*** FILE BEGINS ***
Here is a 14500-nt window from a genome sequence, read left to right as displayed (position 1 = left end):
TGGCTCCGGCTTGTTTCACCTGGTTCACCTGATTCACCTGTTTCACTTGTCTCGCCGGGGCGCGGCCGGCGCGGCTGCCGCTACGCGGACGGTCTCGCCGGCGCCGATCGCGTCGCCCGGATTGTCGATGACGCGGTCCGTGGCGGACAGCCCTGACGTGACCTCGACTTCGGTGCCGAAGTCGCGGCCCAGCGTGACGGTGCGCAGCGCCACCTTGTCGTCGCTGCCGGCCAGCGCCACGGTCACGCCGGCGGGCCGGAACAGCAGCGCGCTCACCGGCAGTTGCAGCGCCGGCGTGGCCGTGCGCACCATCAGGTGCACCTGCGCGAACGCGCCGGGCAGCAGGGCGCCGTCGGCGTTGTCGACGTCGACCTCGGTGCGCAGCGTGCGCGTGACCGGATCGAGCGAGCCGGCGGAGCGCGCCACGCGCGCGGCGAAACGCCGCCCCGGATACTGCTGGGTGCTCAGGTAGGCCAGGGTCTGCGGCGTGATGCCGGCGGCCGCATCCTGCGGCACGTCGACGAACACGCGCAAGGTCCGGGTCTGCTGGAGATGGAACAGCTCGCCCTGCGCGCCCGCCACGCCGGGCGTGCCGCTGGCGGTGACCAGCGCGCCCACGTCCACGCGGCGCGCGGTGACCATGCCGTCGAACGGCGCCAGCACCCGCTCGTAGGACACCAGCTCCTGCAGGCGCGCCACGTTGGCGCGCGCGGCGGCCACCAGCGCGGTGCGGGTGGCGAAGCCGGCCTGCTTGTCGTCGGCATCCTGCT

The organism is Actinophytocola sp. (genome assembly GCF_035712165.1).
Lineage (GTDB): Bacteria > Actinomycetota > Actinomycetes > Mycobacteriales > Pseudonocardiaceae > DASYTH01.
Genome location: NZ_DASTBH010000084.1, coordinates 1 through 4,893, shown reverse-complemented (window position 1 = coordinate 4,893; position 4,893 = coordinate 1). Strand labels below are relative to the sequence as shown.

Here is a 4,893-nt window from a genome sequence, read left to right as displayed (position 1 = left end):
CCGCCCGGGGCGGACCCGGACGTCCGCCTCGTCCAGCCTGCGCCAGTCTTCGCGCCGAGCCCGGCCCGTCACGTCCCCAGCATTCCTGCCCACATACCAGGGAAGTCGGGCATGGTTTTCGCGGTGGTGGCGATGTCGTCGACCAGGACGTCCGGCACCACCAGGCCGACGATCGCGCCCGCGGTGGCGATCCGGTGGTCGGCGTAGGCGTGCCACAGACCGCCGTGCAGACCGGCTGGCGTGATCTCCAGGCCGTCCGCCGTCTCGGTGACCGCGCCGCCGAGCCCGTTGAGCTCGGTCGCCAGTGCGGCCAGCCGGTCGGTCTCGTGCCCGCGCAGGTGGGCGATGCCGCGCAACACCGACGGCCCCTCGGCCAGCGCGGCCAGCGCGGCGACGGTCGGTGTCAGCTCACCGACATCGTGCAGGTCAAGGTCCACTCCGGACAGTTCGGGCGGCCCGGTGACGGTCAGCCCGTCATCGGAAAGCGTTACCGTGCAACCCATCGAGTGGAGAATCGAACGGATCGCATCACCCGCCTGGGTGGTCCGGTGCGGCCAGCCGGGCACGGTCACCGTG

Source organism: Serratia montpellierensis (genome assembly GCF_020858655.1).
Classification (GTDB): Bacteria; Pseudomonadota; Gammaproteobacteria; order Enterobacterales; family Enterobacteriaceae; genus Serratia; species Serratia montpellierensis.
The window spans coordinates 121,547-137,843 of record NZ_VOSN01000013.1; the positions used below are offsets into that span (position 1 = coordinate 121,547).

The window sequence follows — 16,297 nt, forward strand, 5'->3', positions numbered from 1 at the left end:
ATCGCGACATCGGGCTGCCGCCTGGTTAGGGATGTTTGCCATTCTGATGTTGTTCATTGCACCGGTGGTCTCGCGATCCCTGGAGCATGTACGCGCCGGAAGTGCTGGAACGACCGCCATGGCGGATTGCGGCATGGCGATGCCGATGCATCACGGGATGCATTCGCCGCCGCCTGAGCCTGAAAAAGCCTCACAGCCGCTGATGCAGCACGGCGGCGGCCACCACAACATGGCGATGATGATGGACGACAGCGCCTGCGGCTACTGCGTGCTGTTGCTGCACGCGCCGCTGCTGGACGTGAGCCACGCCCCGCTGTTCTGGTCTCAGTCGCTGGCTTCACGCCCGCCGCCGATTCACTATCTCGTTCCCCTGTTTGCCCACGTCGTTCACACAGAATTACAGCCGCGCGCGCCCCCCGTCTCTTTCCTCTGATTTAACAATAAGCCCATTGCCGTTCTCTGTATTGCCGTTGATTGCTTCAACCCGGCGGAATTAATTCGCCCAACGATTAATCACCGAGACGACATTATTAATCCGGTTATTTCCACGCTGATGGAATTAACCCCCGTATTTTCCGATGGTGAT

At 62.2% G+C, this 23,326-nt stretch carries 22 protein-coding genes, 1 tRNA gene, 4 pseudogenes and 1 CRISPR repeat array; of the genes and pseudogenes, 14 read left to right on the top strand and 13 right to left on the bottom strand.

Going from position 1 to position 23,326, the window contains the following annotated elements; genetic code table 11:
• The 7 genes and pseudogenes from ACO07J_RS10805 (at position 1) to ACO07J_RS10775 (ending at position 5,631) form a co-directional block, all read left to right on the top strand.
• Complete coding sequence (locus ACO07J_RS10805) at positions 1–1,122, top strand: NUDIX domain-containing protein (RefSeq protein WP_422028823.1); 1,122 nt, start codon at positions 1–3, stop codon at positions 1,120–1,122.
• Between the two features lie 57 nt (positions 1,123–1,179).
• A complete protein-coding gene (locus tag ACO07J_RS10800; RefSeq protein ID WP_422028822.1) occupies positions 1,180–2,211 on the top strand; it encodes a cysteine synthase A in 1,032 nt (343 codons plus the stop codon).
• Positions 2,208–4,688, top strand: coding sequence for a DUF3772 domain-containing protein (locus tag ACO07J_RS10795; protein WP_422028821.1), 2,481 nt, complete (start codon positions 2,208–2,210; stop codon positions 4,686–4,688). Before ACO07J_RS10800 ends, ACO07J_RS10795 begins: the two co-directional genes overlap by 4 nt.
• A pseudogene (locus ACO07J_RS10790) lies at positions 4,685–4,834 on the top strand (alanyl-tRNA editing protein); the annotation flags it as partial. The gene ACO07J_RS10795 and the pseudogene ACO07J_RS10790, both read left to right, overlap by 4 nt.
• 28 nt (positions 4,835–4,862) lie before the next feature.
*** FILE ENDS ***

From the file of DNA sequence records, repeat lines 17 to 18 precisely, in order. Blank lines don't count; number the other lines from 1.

• Between the two features lie 57 nt (positions 1,123–1,179).
• A complete protein-coding gene (locus tag ACO07J_RS10800; RefSeq protein ID WP_422028822.1) occupies positions 1,180–2,211 on the top strand; it encodes a cysteine synthase A in 1,032 nt (343 codons plus the stop codon).